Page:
Select Works by Donald Baechler
Donald Baechler (born 1956 in Hartford, Connecticut) is an American artist. A part of a burgeoning Lower Manhattan arts scene in the early 1980s, Baechler showed in the East Village and exhibition spaces such as Artists Space and the Drawing Center. His source material draws broadly on classical art history, the New York School, contemporary art, folk art, outsider art, pop culture and childhood. Early works are noted for childlike imagery and thematic associations which have recurred throughout his career.
An excerpt from “Independent and International”
By Raphael Rubinstein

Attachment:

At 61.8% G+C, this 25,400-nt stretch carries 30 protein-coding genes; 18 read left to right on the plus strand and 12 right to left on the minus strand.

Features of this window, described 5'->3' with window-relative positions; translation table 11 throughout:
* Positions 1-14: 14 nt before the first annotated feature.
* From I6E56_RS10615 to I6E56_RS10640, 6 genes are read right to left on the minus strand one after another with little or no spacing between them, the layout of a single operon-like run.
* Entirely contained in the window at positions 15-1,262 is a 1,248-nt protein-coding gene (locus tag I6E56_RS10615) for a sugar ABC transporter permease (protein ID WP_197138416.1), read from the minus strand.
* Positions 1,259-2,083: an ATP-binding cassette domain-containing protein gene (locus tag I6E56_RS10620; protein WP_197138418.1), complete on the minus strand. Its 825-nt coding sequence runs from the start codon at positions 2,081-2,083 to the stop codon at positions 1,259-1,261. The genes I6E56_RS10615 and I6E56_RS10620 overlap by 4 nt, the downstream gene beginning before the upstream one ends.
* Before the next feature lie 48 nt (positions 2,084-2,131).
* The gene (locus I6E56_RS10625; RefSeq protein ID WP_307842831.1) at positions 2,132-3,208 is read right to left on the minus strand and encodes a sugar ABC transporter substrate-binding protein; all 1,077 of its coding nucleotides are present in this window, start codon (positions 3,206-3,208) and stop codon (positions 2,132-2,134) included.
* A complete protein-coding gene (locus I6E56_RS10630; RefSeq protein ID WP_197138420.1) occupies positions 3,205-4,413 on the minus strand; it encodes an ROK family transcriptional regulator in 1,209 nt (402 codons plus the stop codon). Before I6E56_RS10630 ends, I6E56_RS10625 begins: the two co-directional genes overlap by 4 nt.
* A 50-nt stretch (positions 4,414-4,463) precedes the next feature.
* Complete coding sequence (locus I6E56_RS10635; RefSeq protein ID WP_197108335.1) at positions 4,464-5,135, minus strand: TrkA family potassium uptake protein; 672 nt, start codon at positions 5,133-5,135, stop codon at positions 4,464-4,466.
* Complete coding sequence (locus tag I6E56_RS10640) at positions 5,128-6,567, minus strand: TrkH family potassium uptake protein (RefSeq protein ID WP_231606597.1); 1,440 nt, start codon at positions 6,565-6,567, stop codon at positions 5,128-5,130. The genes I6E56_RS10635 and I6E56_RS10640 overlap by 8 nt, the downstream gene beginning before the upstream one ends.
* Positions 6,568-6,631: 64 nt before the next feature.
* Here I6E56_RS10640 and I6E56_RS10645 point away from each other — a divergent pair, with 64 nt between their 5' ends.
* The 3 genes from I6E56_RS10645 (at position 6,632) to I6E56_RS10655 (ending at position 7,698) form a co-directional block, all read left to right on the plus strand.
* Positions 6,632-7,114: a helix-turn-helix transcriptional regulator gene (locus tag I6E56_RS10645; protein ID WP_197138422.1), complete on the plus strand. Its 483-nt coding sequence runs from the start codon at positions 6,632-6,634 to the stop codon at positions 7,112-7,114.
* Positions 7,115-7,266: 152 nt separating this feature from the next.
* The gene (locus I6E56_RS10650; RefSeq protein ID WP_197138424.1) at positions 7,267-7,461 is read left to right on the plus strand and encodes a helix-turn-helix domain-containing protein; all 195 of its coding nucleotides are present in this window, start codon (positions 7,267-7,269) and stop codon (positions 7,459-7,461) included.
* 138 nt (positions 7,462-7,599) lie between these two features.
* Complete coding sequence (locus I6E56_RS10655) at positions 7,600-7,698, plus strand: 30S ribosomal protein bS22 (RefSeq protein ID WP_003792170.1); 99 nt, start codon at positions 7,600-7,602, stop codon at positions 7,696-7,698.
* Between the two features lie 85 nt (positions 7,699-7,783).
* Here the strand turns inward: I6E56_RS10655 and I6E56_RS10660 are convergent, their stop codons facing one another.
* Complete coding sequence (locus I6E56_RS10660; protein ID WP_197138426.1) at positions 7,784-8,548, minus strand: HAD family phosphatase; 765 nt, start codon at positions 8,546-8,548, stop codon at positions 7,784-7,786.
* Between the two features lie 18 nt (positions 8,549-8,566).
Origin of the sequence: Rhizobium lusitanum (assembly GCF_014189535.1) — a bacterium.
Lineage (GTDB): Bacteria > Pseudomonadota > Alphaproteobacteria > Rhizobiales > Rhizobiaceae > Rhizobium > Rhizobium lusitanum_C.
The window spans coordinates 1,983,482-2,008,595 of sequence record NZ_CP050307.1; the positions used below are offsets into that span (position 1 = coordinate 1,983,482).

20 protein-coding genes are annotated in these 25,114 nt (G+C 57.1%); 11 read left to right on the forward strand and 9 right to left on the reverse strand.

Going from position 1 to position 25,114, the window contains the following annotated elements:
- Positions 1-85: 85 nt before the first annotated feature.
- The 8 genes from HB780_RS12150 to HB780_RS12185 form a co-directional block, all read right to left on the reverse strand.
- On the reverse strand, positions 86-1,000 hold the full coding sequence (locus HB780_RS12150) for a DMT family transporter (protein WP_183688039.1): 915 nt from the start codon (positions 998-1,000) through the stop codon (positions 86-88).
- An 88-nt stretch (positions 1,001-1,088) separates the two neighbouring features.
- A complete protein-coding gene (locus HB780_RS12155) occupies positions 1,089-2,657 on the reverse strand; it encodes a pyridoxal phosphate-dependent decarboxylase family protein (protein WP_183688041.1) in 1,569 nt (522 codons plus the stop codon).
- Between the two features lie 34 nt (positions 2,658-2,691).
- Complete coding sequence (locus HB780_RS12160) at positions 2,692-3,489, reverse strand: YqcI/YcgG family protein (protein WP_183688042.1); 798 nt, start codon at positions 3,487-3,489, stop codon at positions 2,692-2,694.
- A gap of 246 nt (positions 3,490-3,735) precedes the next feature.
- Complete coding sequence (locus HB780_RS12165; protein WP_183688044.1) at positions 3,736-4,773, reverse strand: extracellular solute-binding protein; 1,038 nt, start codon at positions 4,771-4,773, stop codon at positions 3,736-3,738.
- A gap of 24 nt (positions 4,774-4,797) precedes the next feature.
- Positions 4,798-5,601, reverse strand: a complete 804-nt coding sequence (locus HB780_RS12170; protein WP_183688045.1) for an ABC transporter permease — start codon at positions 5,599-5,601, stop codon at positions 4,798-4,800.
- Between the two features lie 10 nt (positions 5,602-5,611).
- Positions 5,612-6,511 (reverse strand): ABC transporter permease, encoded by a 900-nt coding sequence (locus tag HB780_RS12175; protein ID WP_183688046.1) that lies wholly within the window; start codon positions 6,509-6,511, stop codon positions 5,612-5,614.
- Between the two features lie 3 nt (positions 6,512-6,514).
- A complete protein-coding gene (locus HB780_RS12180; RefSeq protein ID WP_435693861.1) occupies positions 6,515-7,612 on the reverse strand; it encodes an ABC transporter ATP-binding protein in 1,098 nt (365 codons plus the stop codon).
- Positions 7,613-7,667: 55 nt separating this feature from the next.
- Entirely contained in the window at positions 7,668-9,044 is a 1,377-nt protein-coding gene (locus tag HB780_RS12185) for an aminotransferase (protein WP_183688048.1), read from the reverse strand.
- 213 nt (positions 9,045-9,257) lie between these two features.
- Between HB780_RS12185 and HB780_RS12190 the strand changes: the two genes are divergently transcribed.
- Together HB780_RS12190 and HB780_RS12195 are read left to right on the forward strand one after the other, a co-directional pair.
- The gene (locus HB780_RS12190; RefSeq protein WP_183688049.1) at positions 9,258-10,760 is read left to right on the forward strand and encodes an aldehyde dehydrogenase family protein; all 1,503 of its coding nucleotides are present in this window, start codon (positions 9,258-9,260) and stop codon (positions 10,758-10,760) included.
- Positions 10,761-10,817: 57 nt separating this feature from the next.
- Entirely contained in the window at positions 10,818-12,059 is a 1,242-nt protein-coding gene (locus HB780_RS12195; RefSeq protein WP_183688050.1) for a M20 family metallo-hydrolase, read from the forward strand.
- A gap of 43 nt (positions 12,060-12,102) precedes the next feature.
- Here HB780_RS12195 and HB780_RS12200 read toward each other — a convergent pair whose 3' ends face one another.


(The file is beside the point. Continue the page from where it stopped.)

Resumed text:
While Haring was at SVA, a dozen blocks away another young painter, Donald Baechler, was studying at Cooper Union. Although he initially showed at the same gallery (Tony Shafrazi Gallery) as Haring and favored a raw, intentionally primitive figuration, Baechler’s work is far more involved in traditional painterly issues. Often using found figure drawings, he juxtaposes objects and figures according to an oblique but graphically potent logic, as seen in the untitled 1988 painting in the Cottrell-Lovett collection. In a 2000 interview in Bomb magazine, Baechler spoke about the subjects of his work. “I think that, for me, the head is always a kind of surrogate for a self portrait, and the flowers almost a replacement for the human figure in the painting. I’ve made an almost intentional point of not studying botany or not learning what these flowers are that I’m drawing. I buy flowers at the Korean deli on the corner, but you know, I can barely distinguish between a tulip and a rose, which sounds stupid, but it’s true. For me a flower has this very convenient, almost human dimension, with the head and the stem and the leaves replacing certain body parts.” Another work in the collection, Flower #1 (1993), shows the result of Baechler’s surrogate figuration and his economical graphic sense.